Along with the rhetorical triangle, Aristotle named three types of appeals – or what he called the "three proofs" – that rhetor/writer/speaker should use as means of persuasion. In classical Greek, the three proofs are known as ethos, logos, and pathos.
Watch the videos and read the definitions for each proof to learn more about these persuasive appeals:
Ethos (Greek for 'character') refers to how trustworthy or credible the speaker or writer is and how knowledgeable he or she is concerning a subject. If the audience is familiar with the speaker or writer, then her reputation will be important here. Is she an expert in the field? Does she have relevant experience? If the speaker or writer is unknown to the audience, then she will need to establish ethos solely through the text itself. Ethos is often conveyed through tone and style of the message and through the way the writer or speaker refers to differing views. Writers and speakers use ethos when they connect their argument to their audience's own set of views.
Pathos (Greek for 'suffering' or 'experience'), while often associated with emotions, is more broadly an appeal that draws upon the audience's emotions, sympathies, interests, and/or imagination. With an appeal to pathos, the audience is encouraged to identify with the speaker or writer – to feel or experience what the writer feels. As the meaning of pathos implies, the audience "suffers," in the realm of the imagination, what the rhetor suffers.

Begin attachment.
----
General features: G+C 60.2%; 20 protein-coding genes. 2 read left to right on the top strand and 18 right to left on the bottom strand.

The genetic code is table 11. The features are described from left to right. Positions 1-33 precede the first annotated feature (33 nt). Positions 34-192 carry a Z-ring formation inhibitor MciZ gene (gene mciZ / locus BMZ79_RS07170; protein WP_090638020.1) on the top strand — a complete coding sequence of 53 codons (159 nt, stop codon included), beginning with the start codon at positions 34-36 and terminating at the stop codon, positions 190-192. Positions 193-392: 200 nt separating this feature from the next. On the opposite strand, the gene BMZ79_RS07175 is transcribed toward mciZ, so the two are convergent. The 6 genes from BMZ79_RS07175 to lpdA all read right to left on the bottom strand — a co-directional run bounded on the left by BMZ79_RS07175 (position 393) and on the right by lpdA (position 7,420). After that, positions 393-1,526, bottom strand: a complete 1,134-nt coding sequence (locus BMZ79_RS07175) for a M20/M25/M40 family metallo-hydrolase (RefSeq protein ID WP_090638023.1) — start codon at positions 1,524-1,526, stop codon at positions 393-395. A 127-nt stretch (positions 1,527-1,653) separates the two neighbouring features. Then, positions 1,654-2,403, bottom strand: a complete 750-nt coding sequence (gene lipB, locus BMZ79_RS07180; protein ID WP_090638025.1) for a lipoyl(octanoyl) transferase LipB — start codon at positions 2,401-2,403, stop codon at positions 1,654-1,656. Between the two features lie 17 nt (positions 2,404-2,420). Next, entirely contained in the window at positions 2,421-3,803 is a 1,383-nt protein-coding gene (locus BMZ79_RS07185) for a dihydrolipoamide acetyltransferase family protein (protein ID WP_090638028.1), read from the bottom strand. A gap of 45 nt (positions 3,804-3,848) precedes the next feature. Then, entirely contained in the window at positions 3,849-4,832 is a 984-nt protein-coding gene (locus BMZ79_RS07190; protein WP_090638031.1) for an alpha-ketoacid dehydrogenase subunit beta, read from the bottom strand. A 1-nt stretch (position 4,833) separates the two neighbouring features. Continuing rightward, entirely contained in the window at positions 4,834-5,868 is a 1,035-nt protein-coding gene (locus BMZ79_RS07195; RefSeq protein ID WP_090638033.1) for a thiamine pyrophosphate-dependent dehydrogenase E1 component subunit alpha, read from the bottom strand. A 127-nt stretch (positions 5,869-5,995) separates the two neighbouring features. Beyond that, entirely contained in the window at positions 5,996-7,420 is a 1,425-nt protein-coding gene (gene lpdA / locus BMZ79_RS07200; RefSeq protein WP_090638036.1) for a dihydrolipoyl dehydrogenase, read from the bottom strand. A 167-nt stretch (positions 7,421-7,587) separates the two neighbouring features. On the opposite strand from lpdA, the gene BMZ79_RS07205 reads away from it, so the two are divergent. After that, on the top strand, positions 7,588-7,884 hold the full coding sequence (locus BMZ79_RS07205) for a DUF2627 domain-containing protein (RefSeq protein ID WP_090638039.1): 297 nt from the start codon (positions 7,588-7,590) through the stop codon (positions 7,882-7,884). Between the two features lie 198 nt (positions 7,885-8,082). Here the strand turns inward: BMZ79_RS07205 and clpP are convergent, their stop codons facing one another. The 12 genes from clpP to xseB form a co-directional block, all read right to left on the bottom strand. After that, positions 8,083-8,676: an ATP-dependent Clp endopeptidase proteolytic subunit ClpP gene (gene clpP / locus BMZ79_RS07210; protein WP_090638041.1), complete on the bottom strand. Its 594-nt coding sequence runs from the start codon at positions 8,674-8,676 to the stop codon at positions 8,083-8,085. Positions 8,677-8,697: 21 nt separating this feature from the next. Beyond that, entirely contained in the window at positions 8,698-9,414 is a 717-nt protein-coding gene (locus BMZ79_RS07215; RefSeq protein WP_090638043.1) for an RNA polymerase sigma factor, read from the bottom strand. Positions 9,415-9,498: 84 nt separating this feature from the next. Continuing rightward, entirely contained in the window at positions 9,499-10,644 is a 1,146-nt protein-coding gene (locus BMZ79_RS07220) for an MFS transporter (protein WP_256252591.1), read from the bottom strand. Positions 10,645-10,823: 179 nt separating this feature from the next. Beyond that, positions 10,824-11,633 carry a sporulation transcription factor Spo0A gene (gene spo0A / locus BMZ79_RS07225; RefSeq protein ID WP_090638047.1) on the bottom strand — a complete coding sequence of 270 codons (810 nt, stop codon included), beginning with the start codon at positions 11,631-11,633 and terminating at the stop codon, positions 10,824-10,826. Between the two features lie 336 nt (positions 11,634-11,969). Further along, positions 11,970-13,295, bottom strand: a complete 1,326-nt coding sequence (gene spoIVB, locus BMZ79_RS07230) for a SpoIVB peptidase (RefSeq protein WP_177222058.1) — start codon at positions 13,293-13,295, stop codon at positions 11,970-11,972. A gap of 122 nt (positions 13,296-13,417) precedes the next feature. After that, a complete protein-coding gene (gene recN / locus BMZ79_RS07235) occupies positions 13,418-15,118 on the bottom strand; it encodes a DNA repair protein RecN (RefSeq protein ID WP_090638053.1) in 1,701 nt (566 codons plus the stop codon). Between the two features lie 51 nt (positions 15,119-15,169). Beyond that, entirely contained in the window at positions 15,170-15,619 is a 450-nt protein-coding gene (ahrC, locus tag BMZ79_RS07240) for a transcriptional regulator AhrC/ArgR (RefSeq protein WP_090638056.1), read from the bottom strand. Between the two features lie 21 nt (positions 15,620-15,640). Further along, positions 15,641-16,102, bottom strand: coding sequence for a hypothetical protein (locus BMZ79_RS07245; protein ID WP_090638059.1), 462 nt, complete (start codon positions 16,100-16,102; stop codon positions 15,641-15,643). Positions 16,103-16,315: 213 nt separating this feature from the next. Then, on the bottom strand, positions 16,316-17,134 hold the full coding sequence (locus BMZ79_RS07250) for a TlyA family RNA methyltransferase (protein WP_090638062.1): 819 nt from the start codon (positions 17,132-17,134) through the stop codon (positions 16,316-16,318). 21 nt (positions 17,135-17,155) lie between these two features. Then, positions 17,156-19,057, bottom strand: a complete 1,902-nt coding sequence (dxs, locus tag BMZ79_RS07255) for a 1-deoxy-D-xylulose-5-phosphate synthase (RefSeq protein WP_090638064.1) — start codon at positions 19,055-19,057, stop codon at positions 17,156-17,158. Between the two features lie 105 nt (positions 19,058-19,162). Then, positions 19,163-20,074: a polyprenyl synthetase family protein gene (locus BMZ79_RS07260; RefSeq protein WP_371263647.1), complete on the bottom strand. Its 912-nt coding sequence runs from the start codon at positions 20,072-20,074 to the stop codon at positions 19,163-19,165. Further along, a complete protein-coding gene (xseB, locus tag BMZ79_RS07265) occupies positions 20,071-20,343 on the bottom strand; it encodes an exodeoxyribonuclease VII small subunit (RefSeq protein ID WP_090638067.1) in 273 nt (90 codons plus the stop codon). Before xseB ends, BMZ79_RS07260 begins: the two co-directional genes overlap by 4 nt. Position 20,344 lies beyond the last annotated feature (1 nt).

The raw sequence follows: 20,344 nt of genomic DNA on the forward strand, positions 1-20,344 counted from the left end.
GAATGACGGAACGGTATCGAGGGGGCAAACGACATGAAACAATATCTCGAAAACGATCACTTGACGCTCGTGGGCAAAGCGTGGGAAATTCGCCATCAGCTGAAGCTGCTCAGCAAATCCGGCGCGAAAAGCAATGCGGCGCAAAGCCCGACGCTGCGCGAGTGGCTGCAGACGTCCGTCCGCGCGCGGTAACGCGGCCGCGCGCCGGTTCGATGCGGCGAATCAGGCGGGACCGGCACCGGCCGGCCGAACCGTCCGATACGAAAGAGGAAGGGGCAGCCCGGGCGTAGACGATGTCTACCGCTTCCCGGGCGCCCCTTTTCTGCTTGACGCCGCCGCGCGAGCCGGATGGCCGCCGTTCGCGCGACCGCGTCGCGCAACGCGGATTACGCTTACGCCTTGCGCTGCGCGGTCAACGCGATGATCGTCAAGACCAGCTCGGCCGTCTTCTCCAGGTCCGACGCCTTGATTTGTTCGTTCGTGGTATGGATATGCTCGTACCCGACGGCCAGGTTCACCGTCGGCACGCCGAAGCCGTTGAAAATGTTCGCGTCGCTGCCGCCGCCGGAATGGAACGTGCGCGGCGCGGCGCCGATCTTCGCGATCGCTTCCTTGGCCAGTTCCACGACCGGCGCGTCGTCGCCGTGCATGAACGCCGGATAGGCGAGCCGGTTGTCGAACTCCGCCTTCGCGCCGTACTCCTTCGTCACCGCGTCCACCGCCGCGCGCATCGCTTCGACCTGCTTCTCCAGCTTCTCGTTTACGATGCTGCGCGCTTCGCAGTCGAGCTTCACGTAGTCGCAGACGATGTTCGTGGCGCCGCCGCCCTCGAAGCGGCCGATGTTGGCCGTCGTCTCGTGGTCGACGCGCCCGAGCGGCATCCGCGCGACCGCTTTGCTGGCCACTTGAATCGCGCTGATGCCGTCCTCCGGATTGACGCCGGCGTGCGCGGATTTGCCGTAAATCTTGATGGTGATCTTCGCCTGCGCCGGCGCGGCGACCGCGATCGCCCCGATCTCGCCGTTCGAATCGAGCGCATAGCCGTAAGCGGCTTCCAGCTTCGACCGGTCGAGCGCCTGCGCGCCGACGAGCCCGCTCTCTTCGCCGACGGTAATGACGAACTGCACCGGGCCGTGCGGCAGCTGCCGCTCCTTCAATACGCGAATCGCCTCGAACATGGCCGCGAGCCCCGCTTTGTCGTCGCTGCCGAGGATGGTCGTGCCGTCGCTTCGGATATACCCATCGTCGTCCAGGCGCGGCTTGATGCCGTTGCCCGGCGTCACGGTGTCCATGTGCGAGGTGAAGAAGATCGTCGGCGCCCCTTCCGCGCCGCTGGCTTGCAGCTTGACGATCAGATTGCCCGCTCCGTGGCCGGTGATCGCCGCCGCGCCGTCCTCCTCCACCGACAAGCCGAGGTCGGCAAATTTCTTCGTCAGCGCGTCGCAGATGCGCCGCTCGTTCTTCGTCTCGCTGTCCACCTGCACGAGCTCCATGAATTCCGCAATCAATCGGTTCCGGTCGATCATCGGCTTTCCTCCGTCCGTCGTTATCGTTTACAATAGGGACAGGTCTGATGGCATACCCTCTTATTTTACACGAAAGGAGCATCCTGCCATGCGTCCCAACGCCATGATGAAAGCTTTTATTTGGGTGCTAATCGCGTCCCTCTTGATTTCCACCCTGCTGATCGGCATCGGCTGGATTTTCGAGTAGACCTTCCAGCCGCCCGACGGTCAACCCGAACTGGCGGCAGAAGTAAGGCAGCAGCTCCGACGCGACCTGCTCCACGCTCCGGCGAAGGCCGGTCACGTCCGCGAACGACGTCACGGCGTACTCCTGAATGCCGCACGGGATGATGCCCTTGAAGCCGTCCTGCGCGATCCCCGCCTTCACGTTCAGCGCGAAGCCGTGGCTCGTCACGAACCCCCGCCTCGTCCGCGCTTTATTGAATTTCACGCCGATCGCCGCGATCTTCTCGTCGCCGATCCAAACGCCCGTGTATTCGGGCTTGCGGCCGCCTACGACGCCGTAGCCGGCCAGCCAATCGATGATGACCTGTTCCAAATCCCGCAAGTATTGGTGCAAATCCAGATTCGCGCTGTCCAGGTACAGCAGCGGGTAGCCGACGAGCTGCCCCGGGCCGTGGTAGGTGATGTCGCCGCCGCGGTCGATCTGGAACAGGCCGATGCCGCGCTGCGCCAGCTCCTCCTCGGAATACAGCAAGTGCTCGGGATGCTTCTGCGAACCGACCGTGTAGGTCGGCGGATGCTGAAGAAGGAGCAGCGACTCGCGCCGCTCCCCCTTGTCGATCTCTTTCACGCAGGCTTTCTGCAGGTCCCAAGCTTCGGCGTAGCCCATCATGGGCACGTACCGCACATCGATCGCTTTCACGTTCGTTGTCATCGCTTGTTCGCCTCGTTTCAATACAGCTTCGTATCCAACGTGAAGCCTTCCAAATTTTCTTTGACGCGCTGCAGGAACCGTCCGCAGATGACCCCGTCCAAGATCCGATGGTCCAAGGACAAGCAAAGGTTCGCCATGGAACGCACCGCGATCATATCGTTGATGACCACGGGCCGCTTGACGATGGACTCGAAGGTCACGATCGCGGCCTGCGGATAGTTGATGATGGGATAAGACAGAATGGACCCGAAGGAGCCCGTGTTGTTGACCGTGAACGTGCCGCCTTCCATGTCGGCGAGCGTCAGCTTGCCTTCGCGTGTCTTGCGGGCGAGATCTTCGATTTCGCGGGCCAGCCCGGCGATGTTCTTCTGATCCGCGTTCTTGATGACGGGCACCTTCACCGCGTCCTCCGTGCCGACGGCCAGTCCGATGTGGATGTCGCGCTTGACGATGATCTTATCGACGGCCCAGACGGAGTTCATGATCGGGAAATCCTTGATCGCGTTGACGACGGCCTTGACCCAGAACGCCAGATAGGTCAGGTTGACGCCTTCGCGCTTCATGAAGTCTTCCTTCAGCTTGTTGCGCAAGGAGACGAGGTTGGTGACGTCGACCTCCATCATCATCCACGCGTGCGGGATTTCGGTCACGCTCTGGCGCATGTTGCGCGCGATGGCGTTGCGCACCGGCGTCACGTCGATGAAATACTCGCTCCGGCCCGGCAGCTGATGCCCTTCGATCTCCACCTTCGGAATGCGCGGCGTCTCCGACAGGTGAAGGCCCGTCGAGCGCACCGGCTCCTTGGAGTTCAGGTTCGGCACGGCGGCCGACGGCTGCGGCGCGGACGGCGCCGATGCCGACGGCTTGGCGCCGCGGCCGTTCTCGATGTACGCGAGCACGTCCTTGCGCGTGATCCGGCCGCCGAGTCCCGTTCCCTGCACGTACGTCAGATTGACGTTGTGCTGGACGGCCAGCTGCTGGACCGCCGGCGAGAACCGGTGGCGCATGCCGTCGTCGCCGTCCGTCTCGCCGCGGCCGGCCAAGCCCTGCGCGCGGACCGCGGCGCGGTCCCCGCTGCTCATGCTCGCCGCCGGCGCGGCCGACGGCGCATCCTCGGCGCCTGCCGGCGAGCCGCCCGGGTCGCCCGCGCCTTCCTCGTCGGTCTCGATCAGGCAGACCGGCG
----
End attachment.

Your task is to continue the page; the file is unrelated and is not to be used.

Logos (Greek for 'word') refers to the clarity of the message's claim, its logic, and the effectiveness of its supporting evidence. The audience should be able to follow a clear progression of concepts backed up with reasonable and appropriate details.
Dr. King was a masterful rhetorician. He understood and utilized the three appeals to great effect in his public speeches and writings.
Using the Three Proofs PDF form below, read again the first six paragraphs of Dr. King's letter, and label each highlighted section as either an appeal to ethos, logos, or pathos by selecting the appropriate label from the drop-down menu.
Then, in the space provided below King's text, in one to two paragraphs, analyze King's use of each of the three proofs. Describe how his use of each proof strengthens or weakens his appeals to the other proofs. Be sure to support your answers with examples from the letter. Save the PDF file, and submit a copy of the completed assignment to your teacher.